The jobless claims data jibes well with the Labor Departments December employment report, which showed the newly unemployed’s slice of the total jobless pie increasing, while the share of long-term unemployed is shrinking.
Wall Street initially greeted the data warmly, opening solidly in green territory but slipping into reverse as the session got under way.
At last glance the Dow was the sole gainer among the major U.S. stock indexes, while cyclicals and economically sensitive chips (.SOX), transports (.DJT) and small caps (.SPCY) were having a good day.
WILL FED BLUNDER AS CONSUMER CONFIDENCE SLIDES? (1000 EST/1500 GMT)
A major policy error may be in the works as the Federal Reserve prepares to raise interest rates with consumer confidence in sharp decline, observes Joe LaVorgna, chief economist for the Americas at Natixis in New York.
Consumer confidence in the past 40 years has never been as depressed as it is now before a looming rate hike, LaVorgna says. A sharp slowdown is in the offing because last year’s econmic boom was largely due to fiscal stimulus, he says.
Unlike the time prior to past rate hikes, consumer confidence is on the wane instead of rising.
“In fact, the Fed has never increased rates with confidence so low,” LaVorngna said in a note.
In March 1983 when the Fed nudged the federal funds rate higher, the University of Michigan’s consumer sentiment index was at 80.8 had risen 15 points from seven months earlier, he said.
In January 1987, a rate liftoff began with the sentiment index at 90.4. After cutting rates following the stock market crash in October 1987, the Fed raised rates in March 1988 with confidence at 94.6 and it was about the same in 1994, when rates were hiked and confidence was 93.2, LaVorgna said.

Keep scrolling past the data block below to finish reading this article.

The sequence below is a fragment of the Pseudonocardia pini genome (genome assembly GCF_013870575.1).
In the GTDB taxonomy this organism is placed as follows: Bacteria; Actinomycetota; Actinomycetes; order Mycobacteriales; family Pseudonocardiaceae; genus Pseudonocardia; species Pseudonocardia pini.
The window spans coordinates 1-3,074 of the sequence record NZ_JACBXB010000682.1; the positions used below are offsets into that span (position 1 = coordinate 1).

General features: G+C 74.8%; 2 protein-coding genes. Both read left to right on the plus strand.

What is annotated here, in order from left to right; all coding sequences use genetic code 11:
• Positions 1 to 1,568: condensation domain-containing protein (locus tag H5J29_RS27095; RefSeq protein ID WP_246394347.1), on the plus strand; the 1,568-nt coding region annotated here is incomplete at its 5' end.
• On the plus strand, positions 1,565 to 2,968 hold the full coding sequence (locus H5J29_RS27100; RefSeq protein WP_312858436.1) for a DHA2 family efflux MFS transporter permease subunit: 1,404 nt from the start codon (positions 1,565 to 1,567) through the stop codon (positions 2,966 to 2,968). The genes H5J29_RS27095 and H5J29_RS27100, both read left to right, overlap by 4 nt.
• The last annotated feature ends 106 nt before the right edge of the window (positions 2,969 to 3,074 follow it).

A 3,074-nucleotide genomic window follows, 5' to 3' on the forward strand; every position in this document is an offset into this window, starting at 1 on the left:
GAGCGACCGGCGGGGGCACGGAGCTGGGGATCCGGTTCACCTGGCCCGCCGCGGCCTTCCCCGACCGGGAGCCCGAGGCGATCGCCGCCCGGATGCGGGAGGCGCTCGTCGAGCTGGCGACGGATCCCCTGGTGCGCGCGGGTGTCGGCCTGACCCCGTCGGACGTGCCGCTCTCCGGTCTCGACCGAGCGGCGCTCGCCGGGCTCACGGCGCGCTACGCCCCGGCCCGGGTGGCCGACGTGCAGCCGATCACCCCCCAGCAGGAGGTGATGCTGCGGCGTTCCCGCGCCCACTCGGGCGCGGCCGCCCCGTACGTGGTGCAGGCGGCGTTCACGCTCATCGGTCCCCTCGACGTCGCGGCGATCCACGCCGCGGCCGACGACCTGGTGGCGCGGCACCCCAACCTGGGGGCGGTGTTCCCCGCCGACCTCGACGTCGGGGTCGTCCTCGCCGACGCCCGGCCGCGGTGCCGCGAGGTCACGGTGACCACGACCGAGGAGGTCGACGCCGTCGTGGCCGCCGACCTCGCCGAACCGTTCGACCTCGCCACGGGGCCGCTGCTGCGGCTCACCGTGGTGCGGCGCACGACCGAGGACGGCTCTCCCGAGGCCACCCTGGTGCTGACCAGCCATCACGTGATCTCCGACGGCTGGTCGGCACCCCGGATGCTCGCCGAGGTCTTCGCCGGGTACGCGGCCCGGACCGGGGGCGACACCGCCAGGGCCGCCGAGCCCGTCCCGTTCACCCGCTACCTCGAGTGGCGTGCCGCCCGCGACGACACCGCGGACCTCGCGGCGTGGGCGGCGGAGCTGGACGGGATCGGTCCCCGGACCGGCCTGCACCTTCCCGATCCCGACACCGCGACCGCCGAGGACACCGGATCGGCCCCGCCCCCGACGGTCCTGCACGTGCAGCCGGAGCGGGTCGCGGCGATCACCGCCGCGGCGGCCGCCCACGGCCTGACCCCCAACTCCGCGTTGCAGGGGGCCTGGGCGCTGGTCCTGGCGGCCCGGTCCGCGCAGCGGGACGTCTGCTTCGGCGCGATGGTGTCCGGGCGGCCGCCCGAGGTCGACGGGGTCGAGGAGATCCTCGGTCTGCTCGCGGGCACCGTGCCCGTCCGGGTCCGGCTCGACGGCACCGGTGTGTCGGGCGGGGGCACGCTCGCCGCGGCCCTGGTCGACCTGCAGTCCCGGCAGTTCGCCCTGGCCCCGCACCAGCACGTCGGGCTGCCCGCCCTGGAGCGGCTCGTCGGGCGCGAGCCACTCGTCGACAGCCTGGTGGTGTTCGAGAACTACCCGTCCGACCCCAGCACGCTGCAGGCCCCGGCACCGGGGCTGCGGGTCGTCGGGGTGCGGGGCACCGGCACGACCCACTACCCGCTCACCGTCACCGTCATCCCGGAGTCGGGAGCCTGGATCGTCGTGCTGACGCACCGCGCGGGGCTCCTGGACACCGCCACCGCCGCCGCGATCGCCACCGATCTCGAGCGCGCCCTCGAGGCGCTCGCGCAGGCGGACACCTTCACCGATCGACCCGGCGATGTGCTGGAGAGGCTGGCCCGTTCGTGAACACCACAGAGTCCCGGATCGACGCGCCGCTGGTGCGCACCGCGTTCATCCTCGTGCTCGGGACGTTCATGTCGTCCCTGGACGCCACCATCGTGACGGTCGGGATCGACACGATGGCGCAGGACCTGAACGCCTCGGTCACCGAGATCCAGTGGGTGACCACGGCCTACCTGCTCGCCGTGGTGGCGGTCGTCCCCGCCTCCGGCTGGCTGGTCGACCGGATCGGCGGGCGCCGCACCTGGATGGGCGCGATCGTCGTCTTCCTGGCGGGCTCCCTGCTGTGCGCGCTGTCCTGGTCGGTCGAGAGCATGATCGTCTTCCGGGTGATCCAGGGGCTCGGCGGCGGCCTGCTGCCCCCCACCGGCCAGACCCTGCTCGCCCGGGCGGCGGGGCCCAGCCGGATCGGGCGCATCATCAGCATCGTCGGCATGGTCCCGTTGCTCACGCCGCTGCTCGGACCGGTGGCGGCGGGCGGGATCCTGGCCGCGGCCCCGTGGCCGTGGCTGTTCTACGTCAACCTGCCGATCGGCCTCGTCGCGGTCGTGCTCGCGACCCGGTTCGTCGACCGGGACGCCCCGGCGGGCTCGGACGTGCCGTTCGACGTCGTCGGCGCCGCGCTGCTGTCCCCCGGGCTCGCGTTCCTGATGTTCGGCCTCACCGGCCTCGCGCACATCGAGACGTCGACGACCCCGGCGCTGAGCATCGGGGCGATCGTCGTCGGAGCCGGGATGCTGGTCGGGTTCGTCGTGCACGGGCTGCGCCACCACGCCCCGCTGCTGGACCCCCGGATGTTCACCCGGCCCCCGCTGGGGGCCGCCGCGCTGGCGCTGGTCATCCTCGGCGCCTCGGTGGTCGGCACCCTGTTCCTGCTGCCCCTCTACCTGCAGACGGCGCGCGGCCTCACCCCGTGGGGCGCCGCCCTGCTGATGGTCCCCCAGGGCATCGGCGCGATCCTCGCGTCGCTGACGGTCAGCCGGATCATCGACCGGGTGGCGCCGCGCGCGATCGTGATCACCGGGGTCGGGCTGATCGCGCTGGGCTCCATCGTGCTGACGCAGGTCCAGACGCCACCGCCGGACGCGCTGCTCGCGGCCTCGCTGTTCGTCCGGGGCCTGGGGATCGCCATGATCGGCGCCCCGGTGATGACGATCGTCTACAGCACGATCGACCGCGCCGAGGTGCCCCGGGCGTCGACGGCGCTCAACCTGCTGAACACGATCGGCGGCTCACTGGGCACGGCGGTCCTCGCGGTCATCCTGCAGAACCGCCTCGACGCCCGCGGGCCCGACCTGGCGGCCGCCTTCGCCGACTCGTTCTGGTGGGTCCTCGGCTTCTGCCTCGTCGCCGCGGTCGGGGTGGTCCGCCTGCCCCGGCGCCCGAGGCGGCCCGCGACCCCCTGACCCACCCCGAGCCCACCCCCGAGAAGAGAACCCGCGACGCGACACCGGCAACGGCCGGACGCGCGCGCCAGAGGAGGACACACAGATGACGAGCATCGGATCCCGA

Confidence was 107.3 when a hiking cycle began in June 1999, and at the beginning of the last two hiking cycles in June 2004 and December 2015, the index was at 95.6 and 92.6, respectfully.
The average starting value for consumer confidence over the past eight cycles was 94.3, with the trend moving higher. The final December reading was 70.6.
“Today’s low and falling level of confidence hints of a policy error if the Fed acts so soon,” LaVorgna warned.
STOCK INDEX FUTURES ADVANCE AFTER PPI (0910 EST/1410 GMT)
U.S. stock index futures are higher early on Thursday, with the S&P 500 e-minis up about 0.3%, after the latest batch of economic data, including a report showing U.S. producer price inflation slowed in December.
It showed other hopeful signs that inflation has probably peaked. read more Equity investors have been concerned about inflation, with minutes from the Federal Reserve’s December meeting released last week signaling the central bank may have to raise rates sooner than some had expected to curb inflation.
The morning data also included a Labor Department report showing that the number of Americans filing new claims for unemployment benefits unexpectedly rose in the first week of January amid raging COVID-19 infections.
The number remained at a level consistent with rapidly tightening labor market conditions, however.
Wall Street ended higher on Wednesday as U.S. consumer prices data roughly met economists’ expectations, easing some investor anxiety about inflation.
Friday brings earnings reports from some of Wall Street’s biggest banks, including JPMorgan Chase (JPM.N), to kick off the quarterly reporting period for U.S. companies.
Here is the U.S. premarket snapshot: